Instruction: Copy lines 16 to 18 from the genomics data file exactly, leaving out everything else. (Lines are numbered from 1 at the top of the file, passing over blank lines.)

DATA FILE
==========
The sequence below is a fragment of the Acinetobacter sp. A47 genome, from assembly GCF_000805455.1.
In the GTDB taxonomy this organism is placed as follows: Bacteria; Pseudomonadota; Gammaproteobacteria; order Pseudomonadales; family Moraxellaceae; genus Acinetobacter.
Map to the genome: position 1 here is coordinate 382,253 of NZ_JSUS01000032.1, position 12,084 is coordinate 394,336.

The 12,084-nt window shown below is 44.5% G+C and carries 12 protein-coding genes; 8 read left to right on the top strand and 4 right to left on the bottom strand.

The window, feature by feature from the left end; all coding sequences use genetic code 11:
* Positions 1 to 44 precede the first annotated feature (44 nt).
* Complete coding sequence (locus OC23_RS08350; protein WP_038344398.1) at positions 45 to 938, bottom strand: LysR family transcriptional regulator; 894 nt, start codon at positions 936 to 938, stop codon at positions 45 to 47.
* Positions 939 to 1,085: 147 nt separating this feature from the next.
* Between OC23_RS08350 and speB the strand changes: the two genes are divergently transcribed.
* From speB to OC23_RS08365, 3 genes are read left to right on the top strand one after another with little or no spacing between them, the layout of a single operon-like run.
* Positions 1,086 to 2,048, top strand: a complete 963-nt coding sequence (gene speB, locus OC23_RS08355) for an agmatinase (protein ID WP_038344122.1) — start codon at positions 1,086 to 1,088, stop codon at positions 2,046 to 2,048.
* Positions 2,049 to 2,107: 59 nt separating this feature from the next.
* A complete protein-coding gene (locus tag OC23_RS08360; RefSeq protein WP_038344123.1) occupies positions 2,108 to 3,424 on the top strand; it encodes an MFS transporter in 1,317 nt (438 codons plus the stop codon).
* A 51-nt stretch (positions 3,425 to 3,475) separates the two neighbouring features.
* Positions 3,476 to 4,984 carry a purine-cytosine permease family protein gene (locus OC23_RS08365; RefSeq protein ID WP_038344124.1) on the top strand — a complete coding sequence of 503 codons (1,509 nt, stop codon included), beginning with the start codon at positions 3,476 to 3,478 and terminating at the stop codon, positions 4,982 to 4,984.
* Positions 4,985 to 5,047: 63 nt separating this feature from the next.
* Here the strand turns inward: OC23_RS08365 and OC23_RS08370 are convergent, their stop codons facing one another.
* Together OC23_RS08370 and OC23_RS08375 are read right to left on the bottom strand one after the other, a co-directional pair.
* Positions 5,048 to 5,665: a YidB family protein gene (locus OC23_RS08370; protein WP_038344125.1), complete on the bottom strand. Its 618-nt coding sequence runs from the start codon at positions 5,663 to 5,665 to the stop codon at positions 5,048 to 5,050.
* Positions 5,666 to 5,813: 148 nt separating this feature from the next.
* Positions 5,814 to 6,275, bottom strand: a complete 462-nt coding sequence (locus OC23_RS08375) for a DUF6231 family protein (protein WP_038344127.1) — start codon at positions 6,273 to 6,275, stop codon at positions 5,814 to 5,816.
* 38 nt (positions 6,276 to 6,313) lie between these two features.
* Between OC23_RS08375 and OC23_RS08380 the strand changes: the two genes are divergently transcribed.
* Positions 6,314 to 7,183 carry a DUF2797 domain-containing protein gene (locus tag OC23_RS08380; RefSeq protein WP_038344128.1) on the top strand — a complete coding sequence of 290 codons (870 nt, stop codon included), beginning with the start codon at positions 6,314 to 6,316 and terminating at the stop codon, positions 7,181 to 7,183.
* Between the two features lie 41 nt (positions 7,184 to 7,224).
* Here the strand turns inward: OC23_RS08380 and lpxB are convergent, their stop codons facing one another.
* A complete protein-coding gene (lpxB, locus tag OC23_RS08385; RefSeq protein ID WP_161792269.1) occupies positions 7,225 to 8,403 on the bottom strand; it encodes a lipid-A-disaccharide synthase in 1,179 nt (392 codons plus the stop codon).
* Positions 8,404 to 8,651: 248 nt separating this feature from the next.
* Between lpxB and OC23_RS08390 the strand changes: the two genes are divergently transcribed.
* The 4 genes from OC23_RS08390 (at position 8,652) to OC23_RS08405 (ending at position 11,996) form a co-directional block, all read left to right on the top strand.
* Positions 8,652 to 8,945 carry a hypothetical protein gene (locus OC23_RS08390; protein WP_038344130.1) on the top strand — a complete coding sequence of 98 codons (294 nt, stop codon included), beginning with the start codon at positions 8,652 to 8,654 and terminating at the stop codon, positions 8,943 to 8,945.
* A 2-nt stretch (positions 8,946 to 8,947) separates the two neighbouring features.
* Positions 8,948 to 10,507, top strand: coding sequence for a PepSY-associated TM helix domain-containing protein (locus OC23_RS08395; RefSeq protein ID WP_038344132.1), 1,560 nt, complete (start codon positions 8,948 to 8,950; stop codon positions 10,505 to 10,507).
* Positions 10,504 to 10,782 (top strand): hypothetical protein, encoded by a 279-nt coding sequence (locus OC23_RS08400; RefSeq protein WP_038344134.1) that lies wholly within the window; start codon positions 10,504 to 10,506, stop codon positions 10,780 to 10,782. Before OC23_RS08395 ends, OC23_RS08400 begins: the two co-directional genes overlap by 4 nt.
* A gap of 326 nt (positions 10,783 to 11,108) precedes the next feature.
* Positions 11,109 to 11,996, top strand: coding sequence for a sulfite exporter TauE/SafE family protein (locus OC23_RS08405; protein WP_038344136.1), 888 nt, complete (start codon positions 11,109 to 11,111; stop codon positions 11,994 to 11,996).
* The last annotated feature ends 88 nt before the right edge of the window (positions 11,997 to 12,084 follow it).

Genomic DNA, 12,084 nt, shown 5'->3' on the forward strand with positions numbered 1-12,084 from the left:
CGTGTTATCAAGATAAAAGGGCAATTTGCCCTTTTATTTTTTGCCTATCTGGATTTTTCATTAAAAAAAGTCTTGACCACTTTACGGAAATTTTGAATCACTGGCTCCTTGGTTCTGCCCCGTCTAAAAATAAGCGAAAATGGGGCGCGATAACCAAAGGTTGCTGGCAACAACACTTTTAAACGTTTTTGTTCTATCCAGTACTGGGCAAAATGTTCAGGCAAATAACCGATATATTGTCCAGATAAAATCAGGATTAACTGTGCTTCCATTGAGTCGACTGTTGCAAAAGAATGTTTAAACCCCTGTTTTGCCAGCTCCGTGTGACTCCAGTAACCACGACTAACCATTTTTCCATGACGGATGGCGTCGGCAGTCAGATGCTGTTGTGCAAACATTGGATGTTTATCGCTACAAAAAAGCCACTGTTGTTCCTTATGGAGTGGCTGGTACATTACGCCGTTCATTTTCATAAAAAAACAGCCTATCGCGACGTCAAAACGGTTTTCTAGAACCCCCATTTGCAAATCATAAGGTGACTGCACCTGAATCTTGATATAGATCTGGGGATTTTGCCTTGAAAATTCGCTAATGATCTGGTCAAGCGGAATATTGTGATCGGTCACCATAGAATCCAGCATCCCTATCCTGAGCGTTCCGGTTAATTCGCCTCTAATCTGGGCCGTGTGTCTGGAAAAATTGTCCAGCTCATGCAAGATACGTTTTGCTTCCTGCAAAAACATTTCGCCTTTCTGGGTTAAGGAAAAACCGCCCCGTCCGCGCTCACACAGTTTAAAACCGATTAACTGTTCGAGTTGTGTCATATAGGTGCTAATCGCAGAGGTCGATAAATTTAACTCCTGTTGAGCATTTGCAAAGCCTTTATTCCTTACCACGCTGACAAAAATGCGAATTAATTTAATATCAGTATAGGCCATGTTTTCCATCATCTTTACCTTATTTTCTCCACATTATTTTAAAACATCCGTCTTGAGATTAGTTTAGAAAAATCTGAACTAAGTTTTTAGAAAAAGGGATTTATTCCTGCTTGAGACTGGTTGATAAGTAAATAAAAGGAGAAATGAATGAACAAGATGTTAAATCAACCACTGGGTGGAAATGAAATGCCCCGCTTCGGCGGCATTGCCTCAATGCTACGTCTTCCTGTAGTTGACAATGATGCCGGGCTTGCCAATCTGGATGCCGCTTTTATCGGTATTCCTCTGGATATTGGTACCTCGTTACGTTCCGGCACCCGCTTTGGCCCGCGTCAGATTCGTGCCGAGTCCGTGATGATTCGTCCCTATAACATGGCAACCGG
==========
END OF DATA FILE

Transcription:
* Positions 4,985 to 5,047: 63 nt separating this feature from the next.
* Here the strand turns inward: OC23_RS08365 and OC23_RS08370 are convergent, their stop codons facing one another.
* Together OC23_RS08370 and OC23_RS08375 are read right to left on the bottom strand one after the other, a co-directional pair.